Living in a pandemic stresses many relationships, and it may cause particular challenges for child custody arrangements.
In addition to shelter-in-place orders that restrict the ability to travel, parents may fear for their children’s safety in a co-parent’s care:
- What if the co-parent is exposed to COVID-19?
- What if the co-parent doesn’t take proper precautions to avoid exposure?
- What if the child is vulnerable to infection?
- What if your job routinely exposes you to at-risk populations?
These questions present difficult scenarios, but the Texas Supreme Court has made it clear that child custody orders should not alter, absent an emergency, during the COVID-19 pandemic. The Texas Supreme Court issued an opinion on March 24, 2020, saying that the custody order of “the existing trial court order shall control in all instances.”
Courts Are Closed
Even obtaining a hearing to change child custody during this time can be difficult. For one, most courts are closed except for emergency matters. Travis County Civil and Family Courts have suspended in-person hearings until at least May 11, 2020, to slow the spread of COVID-19. Courts will issue emergency exceptions. You can also request a telephone or video hearing or request written submission consideration.
Shelter-in-Place Orders Do Not Change Visitation
The court clarified that shelter-in-place orders do not restrict child visitation arrangements. This means that you should not skip visitation based on a shelter-in-place order. Consider exchanging your child with your co-parent as an essential matter for which you can leave your house.
Modification of Visitation
Parents are free to modify their child visitation schedule by mutual agreement. If you have an amicable relationship with your child’s co-parent, you may be able to reach an agreement that considers the safety of all family members.
Also, judges may modify child custody arrangements in emergency circumstances. Courts follow the “best interest of the child” standard when evaluating any child custody change.
Violating Court Ordered Visitation
If you do not follow court orders for any reason—whether illness or travel restrictions—communicate with your co-parent. Also, keep documentation of the circumstances that altered your ability to comply, recording the following:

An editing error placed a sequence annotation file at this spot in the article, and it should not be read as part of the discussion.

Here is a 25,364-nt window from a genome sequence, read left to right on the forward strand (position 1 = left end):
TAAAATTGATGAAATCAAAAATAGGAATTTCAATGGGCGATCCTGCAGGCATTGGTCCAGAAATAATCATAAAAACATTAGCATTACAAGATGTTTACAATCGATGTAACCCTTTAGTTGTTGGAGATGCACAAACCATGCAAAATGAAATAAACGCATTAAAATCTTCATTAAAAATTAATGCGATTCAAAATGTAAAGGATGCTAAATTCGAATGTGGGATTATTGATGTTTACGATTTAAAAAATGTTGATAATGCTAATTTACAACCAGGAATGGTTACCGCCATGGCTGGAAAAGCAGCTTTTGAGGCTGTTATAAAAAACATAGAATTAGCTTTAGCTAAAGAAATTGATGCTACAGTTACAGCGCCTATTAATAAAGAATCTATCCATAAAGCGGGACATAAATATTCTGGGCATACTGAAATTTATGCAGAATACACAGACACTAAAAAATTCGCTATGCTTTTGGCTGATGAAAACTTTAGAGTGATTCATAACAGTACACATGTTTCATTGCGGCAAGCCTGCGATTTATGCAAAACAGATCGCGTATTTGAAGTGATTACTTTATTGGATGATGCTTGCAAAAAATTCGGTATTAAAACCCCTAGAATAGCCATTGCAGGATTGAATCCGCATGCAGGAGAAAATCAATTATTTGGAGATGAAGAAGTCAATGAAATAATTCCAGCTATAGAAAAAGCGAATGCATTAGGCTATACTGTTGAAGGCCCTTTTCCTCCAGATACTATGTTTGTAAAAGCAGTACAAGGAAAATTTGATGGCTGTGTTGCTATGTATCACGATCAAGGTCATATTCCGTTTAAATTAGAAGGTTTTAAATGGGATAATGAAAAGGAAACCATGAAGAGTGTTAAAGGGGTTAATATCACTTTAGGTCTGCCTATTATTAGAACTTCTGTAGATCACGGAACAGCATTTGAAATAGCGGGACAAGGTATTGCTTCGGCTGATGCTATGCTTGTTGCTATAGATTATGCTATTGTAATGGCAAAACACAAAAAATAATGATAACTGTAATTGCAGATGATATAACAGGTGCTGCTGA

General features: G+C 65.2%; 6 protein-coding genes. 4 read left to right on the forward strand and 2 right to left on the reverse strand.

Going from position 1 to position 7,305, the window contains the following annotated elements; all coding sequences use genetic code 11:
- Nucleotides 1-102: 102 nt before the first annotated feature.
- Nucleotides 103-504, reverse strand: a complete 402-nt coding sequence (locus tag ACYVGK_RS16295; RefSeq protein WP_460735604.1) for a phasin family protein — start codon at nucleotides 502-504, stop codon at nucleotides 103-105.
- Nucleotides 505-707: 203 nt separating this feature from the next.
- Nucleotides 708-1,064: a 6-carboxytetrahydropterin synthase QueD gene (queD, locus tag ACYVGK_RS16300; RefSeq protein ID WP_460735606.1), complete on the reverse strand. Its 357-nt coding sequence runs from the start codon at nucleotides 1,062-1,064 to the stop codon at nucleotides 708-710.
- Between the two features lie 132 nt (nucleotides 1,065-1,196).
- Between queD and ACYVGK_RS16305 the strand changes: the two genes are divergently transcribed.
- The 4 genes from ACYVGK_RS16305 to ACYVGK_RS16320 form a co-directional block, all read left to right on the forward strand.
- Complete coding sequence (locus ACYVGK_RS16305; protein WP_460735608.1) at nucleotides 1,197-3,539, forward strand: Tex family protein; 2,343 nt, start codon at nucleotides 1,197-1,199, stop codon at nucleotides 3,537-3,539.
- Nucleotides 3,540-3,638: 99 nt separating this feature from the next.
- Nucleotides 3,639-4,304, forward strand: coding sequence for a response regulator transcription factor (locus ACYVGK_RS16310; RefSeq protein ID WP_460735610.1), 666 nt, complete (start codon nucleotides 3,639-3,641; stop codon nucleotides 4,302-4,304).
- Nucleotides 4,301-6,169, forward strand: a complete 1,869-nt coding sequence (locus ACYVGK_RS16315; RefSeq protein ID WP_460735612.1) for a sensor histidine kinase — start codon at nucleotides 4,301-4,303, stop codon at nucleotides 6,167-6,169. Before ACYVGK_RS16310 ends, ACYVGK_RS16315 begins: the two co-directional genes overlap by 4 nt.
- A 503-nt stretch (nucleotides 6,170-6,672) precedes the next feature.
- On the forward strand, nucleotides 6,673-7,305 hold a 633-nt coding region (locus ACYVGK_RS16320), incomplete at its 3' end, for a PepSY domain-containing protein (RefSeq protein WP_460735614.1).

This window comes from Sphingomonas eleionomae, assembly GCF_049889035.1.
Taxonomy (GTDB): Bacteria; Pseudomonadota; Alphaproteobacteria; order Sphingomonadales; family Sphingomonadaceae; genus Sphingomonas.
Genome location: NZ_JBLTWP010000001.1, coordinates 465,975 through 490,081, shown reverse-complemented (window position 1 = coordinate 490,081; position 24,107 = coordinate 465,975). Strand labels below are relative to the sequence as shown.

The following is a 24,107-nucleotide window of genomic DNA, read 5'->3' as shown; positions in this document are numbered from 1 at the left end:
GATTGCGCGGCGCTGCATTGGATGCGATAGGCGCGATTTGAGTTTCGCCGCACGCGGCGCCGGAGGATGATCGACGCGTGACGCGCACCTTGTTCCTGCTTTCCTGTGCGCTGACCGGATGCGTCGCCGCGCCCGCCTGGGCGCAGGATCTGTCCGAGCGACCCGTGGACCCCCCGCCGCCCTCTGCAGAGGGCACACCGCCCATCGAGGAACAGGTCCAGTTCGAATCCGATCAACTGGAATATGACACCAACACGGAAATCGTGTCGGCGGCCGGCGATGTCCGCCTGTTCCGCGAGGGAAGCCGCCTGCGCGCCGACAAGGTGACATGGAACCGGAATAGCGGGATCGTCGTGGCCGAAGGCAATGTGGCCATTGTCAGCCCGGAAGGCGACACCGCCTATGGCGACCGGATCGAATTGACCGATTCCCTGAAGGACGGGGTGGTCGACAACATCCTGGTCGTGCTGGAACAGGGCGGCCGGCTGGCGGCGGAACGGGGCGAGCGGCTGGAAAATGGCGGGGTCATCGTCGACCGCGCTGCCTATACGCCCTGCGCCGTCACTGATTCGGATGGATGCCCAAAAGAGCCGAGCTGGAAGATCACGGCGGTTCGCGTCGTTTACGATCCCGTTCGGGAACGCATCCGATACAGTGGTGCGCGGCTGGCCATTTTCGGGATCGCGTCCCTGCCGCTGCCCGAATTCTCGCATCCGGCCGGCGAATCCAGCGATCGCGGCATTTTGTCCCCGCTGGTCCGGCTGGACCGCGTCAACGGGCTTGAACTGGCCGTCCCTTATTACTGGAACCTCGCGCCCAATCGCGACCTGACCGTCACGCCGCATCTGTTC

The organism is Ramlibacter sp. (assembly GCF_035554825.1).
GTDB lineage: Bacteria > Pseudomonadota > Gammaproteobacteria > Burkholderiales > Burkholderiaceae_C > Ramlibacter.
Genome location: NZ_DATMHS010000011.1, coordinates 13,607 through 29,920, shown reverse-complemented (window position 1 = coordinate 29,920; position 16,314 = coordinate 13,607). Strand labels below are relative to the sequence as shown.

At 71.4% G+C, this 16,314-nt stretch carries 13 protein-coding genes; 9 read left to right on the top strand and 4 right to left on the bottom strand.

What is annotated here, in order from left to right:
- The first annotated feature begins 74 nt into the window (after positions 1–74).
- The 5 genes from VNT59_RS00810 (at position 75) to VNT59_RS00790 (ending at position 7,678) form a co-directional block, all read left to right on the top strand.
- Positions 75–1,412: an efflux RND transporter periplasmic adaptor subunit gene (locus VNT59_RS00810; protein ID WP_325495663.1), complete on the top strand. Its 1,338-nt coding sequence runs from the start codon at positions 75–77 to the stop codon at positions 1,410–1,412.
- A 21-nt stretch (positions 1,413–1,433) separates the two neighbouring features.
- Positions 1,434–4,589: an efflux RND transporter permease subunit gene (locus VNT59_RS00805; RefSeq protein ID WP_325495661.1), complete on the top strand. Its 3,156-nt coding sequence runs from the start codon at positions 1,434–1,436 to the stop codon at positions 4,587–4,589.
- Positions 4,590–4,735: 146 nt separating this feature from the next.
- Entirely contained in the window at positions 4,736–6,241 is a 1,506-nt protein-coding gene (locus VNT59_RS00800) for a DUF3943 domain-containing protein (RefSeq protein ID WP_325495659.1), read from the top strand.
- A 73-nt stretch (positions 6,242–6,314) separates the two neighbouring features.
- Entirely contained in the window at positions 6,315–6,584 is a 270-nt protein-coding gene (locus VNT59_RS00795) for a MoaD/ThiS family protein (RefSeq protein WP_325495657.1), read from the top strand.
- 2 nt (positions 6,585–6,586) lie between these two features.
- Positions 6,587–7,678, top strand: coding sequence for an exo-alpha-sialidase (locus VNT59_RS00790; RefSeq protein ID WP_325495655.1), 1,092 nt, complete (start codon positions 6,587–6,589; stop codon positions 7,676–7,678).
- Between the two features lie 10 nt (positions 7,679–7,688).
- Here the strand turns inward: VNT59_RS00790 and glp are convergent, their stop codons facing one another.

- Date and time of the scheduled visit;
- If the police were called, the time and report number;
- Concerns that made you violate the court order;
- Witnesses to any altercation, including contact information;
- Screenshots of texts and saved emails with your co-parent; and
- Notes of phone or in-person conversations with your co-parent.
Know that violating a court order regarding child custody could land you in contempt of court. In Texas, the penalty for contempt of court is up to a $500 fine and up to six months in jail.
If you are afraid that your child may be in danger with their other parent, seek legal advice. If you are not able to come to an amicable resolution with your co-parent, an attorney can seek a court order to temporarily modify visitation.
Contact an Austin Family Law Attorney for Legal Advice
These are unprecedented times for the world, and child custody concerns only make the situation more difficult. State and local governments are rapidly responding to the pandemic with changing orders, so you should contact an attorney before violating a court order. Since each county in Texas has different restrictions, contact an attorney who practices in your county.
At the Law Office of Ben Carrasco, PLLC, you’ll work directly with me, Ben, on your child custody case. I will personally handle your case instead of outsourcing it to a paralegal or assistant. I fight hard but fair, especially where your children are concerned.
I am working remotely to comply with safety restrictions, and I am adept at helping clients navigate remote and emergency court hearings. Call me today for advice on your child custody concerns during COVID-19.